City of West Linn, school district on notice for water run off at Dollar Street school site
The Oregon Department of Environmental Quality is looking into violations by the city of West Linn and West Linn-Wilsonville School District concerning contaminated water running off of the district's construction site on Dollar Street and into the Tualatin River.
After heavy rains in late February, community members contacted DEQ about water spilling into the river from a catch basin near the site of the under-construction Athey Creek Middle School.
"The discharge started on February 28, 2022, and was caused when the erosion and sediment controls at the Athey Creek School construction site located at 945 Dollar Street failed and allowed turbid water and sediment to leave the site," DEQ Stormwater Specialist Ryan Johnson wrote in a notice to the city of West Linn dated March 21.
Department cites city for 11 violations
According to the notice, DEQ found the city to be violating its stormwater permit when it visited the construction site on March 2. DEQ cited 11 violations regarding waste discharge, failure to properly implement a stormwater plan and failing to enforce permit requirements for the school construction.
The West Linn City Attorney's Office responded to DEQ April 27, countering several points made in the notice.
In this response, Maureen Bayer, an attorney from the city's contracted legal firm Jordan Ramis PC, noted that when the heavy rains occurred on Feb. 28, city staff immediately visited the site and discovered the district's construction crew was already taking corrective action to stop the flow of water offsite.
Bayer asked that four of the violations be withdrawn because they fall under the regulation of the city's building permit, not the stormwater plan, as the DEQ notice stated. Bayer also requested the withdrawal of one of the two violations regarding the city's oversight of the building site.
"The Erosion and Sediment Control Plan was approved before issuance of the Permit," Bayer wrote. "The City also inspected the Site during the rain event and required that corrective action be taken. While City staff expressed some confusion about oversight when DEQ called, the substantive requirements were met."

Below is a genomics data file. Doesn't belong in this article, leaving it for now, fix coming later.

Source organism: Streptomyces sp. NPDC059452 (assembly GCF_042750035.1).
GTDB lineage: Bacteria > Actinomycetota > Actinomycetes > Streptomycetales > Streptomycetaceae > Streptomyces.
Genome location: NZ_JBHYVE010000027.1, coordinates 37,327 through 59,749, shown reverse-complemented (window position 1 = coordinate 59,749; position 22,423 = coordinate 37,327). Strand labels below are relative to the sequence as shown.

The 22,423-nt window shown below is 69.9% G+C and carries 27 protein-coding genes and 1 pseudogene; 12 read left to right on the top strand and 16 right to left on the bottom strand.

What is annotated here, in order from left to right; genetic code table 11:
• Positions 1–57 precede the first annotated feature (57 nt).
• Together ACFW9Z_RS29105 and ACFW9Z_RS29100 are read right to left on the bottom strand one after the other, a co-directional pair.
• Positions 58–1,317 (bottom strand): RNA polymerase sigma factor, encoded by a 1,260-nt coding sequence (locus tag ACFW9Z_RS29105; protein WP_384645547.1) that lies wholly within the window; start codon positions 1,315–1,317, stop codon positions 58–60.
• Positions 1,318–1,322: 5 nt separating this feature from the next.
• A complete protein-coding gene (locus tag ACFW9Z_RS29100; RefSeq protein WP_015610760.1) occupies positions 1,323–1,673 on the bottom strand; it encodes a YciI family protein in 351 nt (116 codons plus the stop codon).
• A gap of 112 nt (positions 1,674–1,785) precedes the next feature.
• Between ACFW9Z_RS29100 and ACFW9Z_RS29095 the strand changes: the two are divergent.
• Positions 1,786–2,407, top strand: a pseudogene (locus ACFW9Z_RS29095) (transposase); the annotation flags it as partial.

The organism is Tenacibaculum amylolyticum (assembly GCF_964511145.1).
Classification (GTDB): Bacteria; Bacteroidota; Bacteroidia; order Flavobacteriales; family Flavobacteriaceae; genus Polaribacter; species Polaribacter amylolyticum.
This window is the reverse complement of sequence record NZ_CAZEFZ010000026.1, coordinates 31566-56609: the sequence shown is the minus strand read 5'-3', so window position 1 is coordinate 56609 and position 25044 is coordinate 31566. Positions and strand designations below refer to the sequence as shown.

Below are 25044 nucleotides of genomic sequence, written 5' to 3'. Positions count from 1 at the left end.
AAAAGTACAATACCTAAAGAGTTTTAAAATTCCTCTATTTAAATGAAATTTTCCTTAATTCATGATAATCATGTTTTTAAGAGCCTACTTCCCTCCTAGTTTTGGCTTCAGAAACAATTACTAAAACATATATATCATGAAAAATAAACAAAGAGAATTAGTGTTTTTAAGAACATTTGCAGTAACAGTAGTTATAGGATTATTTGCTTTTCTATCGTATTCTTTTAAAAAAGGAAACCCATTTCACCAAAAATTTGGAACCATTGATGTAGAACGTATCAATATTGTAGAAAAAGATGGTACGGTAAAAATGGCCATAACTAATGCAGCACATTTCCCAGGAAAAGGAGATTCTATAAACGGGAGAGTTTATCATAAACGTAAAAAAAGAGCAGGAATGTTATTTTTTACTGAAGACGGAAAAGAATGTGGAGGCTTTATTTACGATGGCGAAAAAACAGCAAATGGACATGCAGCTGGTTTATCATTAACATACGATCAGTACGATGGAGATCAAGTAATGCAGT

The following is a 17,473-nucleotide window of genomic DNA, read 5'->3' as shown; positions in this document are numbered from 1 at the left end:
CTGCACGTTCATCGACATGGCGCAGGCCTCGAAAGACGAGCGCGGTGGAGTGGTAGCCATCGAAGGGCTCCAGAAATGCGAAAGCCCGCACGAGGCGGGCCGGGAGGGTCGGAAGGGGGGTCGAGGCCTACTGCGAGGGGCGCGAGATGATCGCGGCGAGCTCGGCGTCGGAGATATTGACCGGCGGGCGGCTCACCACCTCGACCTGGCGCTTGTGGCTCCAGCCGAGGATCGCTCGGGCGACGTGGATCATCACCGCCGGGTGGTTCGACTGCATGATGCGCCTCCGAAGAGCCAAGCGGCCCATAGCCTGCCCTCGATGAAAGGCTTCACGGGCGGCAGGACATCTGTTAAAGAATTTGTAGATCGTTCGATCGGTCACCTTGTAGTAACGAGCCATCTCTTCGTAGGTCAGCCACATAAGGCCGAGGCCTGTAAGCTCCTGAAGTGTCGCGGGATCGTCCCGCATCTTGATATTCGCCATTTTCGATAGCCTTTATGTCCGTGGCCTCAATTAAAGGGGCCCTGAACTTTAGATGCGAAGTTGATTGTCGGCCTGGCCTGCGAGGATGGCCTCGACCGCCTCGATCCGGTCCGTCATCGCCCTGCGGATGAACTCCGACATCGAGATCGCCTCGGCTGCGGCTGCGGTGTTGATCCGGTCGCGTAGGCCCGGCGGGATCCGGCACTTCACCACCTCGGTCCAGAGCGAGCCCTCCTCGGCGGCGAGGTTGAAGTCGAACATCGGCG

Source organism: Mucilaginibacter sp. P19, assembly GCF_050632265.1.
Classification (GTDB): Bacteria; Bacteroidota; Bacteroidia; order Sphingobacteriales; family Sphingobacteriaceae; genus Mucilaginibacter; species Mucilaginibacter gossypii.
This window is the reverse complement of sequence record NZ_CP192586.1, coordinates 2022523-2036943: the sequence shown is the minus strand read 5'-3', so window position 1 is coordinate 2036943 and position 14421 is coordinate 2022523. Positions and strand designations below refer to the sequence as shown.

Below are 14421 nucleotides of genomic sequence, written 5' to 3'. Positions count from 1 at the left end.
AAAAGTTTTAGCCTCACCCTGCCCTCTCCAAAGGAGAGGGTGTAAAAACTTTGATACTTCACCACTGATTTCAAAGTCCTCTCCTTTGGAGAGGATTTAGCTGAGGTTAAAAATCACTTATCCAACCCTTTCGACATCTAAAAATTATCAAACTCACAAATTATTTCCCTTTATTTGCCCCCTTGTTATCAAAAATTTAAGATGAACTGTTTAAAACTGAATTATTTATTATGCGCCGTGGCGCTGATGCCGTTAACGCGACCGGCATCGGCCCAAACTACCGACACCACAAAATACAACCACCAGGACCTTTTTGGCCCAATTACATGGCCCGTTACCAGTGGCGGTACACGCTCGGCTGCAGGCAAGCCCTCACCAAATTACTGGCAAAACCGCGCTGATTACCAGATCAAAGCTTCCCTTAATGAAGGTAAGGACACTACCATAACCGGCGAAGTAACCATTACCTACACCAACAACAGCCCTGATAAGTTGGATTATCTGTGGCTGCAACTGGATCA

Bayer also noted that West Linn's two stormwater engineers recently left the city, "leaving a gap in the knowledge and understanding of all of the requirements of the (MS4 stormwater) Permit."
As a corrective action, Bayer proposed the city submit inspection documents to DEQ with its annual reports, conduct construction site training for staff and update the city's website to provide more clear instructions on how community members can report non-stormwater spills and discharge.
During a recent meeting of the West Linn City Council, Bayer clarified that the March 21 communication from DEQ was a pre-enforcement notice. She stated the city had not received a violation notice.
"DEQ may decide to take enforcement action based on the violations it had identified, but (the notice) is in and of itself not actionable," Bayer said. "We felt the need to respond to the pre-enforcement notice in order to correct some of those factual inaccuracies and technical inaccuracies so that the city would not be held liable for violations that DEQ perceived but that had not actually occurred."
School district continues to receive citations from DEQ
DEQ has also issued four separate violations to the school district.
On March 3, DEQ sent two pre-enforcement notices to the school district about two Oregon environmental violations due to the turbid water leaving the site and flowing into the Tualatin River, and for not installing a sediment fencing that was approved by the Erosion and Sediment Control Plan.